Smokeless cigarettes have officially been banned island-wide.
The ban, which comes into effect today, covers emerging tobacco products "currently not available in Singapore", said the Ministry of Health (MOH) in a statement yesterday.
Other products that were also banned include dissolvable tobacco and products containing tobacco or nicotine that may be applied topically, injected or implanted in the body.
It will also include any tobacco or nicotine-containing substances meant to be used in e-cigarettes.
The ban was first announced in June this year and is part of MOH's "ongoing efforts to protect the public against the known and potential harms of emerging tobacco products".
These products join e-cigarettes, which have already been banned under the Tobacco Act.
The new ban is to "ensure that they do not gain a foothold or become entrenched in the Singapore market, which could stimulate demand for and increase the prevalence of tobacco consumption", said MOH.
The ban that comes into effect today is part of a two-phase effort to bar such products from taking root in Singapore.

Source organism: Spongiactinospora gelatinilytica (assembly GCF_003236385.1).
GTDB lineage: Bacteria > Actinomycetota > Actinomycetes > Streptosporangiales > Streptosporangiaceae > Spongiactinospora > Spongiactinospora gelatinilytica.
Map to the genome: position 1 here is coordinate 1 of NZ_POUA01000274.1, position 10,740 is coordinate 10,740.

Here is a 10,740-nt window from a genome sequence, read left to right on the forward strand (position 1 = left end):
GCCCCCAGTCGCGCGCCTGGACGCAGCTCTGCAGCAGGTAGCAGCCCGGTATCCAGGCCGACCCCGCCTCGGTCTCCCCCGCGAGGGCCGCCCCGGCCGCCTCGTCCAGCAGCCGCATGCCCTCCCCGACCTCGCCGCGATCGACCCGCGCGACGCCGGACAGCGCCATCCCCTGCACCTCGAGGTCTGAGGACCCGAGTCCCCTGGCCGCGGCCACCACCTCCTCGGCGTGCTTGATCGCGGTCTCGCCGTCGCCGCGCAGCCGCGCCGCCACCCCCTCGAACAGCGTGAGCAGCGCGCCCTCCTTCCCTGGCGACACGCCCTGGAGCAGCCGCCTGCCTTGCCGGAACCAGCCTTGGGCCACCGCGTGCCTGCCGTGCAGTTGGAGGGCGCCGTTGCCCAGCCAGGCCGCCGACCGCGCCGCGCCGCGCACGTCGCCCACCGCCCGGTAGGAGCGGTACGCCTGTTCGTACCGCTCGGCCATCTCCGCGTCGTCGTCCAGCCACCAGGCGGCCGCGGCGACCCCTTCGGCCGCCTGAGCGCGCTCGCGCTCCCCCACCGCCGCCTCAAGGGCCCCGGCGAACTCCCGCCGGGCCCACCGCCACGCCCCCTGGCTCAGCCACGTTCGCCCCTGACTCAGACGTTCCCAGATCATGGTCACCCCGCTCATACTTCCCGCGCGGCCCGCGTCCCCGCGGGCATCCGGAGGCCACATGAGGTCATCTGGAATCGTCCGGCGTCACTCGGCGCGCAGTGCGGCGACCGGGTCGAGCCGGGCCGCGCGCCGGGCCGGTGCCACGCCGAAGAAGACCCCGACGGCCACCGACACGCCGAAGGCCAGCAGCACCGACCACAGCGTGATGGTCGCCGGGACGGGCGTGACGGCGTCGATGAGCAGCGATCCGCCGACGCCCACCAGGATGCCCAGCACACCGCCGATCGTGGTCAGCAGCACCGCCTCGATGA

The second phase of the ban, which covers products already in the local market, will kick in from August next year.
The products that will be banned include nasal and oral snuff, which are smokeless forms of tobacco that are inhaled and chewed respectively; gutkha, which is a mix of tobacco, betel nut and catechu (herb) with lime, menthol, sandal oil, spice and flavourings; and khaini and zarda, which are flavoured chewing tobaccos.
MOH said this approach will give retailers time to "adjust their operating models away from such products, and deplete their existing stocks".
Smokers who flout the ban can be fined up to $10,000 or jailed up to six months or both. The maximum penalties will double if they are convicted for a second time.
This article was first published on Dec 15, 2015.
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